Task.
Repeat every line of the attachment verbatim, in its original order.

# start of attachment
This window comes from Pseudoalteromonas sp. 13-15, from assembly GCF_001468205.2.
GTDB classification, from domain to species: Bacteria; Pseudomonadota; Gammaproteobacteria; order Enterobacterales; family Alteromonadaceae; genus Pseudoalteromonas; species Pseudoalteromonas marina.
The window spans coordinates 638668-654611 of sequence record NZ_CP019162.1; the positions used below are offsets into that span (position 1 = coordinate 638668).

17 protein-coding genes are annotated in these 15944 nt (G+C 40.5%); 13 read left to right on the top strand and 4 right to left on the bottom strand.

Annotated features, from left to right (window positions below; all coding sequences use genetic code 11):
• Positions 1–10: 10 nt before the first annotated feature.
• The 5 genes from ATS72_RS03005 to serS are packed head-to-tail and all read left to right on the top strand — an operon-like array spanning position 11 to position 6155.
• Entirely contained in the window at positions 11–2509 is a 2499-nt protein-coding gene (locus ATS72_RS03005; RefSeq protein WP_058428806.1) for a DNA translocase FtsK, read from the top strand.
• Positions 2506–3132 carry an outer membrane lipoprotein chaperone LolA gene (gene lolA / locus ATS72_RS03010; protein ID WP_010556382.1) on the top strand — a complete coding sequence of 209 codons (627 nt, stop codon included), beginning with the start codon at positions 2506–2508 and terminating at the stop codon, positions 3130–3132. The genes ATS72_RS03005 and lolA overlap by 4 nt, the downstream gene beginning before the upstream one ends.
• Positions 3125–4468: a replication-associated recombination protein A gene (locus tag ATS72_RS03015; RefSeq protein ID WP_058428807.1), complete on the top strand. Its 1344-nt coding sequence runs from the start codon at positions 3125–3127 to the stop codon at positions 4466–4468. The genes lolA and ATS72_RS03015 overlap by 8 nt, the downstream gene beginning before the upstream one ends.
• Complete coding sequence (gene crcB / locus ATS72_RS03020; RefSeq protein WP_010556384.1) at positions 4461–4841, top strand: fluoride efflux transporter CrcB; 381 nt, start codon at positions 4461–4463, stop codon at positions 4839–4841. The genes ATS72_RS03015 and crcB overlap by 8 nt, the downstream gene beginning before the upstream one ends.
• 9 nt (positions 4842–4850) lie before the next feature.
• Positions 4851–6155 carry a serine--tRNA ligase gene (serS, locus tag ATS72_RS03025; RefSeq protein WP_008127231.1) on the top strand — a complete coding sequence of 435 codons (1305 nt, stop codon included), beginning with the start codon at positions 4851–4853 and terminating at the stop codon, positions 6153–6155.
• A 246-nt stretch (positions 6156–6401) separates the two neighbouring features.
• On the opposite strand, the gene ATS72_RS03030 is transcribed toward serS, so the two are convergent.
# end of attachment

This window comes from Pseudoalteromonas sp. 13-15, from assembly GCF_001468205.2.
GTDB classification, from domain to species: Bacteria; Pseudomonadota; Gammaproteobacteria; order Enterobacterales; family Alteromonadaceae; genus Pseudoalteromonas; species Pseudoalteromonas marina.
The window spans coordinates 638668-654611 of sequence record NZ_CP019162.1; the positions used below are offsets into that span (position 1 = coordinate 638668).

17 protein-coding genes are annotated in these 15944 nt (G+C 40.5%); 13 read left to right on the top strand and 4 right to left on the bottom strand.

Annotated features, from left to right (window positions below; all coding sequences use genetic code 11):
• Positions 1–10: 10 nt before the first annotated feature.
• The 5 genes from ATS72_RS03005 to serS are packed head-to-tail and all read left to right on the top strand — an operon-like array spanning position 11 to position 6155.
• Entirely contained in the window at positions 11–2509 is a 2499-nt protein-coding gene (locus ATS72_RS03005; RefSeq protein WP_058428806.1) for a DNA translocase FtsK, read from the top strand.
• Positions 2506–3132 carry an outer membrane lipoprotein chaperone LolA gene (gene lolA / locus ATS72_RS03010; protein ID WP_010556382.1) on the top strand — a complete coding sequence of 209 codons (627 nt, stop codon included), beginning with the start codon at positions 2506–2508 and terminating at the stop codon, positions 3130–3132. The genes ATS72_RS03005 and lolA overlap by 4 nt, the downstream gene beginning before the upstream one ends.
• Positions 3125–4468: a replication-associated recombination protein A gene (locus tag ATS72_RS03015; RefSeq protein ID WP_058428807.1), complete on the top strand. Its 1344-nt coding sequence runs from the start codon at positions 3125–3127 to the stop codon at positions 4466–4468. The genes lolA and ATS72_RS03015 overlap by 8 nt, the downstream gene beginning before the upstream one ends.
• Complete coding sequence (gene crcB / locus ATS72_RS03020; RefSeq protein WP_010556384.1) at positions 4461–4841, top strand: fluoride efflux transporter CrcB; 381 nt, start codon at positions 4461–4463, stop codon at positions 4839–4841. The genes ATS72_RS03015 and crcB overlap by 8 nt, the downstream gene beginning before the upstream one ends.
• 9 nt (positions 4842–4850) lie before the next feature.
• Positions 4851–6155 carry a serine--tRNA ligase gene (serS, locus tag ATS72_RS03025; RefSeq protein WP_008127231.1) on the top strand — a complete coding sequence of 435 codons (1305 nt, stop codon included), beginning with the start codon at positions 4851–4853 and terminating at the stop codon, positions 6153–6155.
• A 246-nt stretch (positions 6156–6401) separates the two neighbouring features.
• On the opposite strand, the gene ATS72_RS03030 is transcribed toward serS, so the two are convergent.